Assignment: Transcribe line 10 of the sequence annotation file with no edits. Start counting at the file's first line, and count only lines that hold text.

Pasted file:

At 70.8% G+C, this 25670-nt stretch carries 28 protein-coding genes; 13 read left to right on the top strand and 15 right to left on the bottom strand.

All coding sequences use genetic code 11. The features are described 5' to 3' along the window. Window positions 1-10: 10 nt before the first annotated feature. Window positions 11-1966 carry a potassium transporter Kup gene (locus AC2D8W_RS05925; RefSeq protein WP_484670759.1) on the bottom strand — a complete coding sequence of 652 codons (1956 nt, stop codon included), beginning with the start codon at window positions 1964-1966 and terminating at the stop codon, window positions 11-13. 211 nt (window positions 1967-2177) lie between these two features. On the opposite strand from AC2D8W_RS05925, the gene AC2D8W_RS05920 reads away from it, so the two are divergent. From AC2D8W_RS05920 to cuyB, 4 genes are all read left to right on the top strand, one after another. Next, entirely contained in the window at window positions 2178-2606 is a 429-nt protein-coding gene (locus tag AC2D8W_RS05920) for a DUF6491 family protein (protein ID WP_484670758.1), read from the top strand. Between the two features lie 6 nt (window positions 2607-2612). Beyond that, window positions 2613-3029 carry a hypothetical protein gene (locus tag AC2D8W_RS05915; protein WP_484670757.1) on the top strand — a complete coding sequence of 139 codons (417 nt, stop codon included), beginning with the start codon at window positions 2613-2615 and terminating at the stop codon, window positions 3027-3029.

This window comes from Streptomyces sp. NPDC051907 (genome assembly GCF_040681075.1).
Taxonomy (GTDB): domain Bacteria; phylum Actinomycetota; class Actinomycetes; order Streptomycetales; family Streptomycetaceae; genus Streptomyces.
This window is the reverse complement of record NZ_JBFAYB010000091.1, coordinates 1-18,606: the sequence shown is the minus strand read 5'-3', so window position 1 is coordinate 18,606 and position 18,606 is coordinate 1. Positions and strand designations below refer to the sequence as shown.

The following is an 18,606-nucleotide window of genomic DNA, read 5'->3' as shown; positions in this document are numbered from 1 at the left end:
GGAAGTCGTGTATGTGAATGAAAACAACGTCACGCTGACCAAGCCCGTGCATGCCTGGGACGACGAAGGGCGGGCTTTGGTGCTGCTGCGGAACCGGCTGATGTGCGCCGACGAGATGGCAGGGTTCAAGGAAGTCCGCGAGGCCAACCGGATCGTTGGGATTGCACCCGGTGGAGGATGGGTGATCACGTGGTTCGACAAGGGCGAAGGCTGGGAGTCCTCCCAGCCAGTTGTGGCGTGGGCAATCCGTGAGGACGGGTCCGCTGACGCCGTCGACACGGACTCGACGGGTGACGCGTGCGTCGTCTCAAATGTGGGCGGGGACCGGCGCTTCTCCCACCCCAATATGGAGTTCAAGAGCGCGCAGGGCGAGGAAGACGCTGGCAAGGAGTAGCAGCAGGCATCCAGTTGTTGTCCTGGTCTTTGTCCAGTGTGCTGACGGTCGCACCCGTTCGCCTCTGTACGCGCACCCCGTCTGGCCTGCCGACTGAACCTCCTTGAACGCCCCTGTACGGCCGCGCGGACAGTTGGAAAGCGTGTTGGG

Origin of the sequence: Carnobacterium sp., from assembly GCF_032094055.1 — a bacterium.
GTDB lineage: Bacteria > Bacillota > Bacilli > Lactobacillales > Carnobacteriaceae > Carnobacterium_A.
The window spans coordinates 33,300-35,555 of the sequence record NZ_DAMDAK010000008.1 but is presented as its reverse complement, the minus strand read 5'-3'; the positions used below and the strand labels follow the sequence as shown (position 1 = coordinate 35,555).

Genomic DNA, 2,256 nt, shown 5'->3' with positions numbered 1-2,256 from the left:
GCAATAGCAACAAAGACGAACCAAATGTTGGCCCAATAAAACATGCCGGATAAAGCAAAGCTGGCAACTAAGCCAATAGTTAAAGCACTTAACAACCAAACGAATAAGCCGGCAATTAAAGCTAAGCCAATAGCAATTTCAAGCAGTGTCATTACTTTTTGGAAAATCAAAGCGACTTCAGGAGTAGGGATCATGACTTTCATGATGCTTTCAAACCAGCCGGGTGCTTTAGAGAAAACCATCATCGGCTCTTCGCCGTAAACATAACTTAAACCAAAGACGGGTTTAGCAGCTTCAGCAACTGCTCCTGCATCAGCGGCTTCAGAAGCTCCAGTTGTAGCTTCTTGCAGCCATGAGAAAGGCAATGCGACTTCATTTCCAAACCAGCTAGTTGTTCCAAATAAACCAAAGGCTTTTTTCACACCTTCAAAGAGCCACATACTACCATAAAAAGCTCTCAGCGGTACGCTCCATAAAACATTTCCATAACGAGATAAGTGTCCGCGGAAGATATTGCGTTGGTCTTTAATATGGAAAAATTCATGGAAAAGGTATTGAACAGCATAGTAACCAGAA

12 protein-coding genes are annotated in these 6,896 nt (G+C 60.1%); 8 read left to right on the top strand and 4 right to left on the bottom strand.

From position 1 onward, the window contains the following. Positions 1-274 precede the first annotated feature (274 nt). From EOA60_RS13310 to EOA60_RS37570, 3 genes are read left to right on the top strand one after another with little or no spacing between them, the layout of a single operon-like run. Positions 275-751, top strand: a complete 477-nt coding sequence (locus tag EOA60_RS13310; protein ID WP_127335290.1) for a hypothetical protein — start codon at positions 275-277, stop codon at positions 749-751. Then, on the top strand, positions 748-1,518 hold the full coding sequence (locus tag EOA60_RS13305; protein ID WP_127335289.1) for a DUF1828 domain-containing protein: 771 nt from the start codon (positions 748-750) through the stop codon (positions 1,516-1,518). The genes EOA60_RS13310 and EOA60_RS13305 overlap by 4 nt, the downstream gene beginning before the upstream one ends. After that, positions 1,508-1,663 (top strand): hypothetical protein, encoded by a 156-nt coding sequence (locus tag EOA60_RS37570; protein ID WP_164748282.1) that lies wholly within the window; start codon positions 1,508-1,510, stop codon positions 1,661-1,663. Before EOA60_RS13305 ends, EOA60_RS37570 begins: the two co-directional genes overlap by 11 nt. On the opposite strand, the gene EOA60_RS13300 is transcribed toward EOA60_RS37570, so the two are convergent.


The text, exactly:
The window spans coordinates 33,300-35,555 of the sequence record NZ_DAMDAK010000008.1 but is presented as its reverse complement, the minus strand read 5'-3'; the positions used below and the strand labels follow the sequence as shown (position 1 = coordinate 35,555).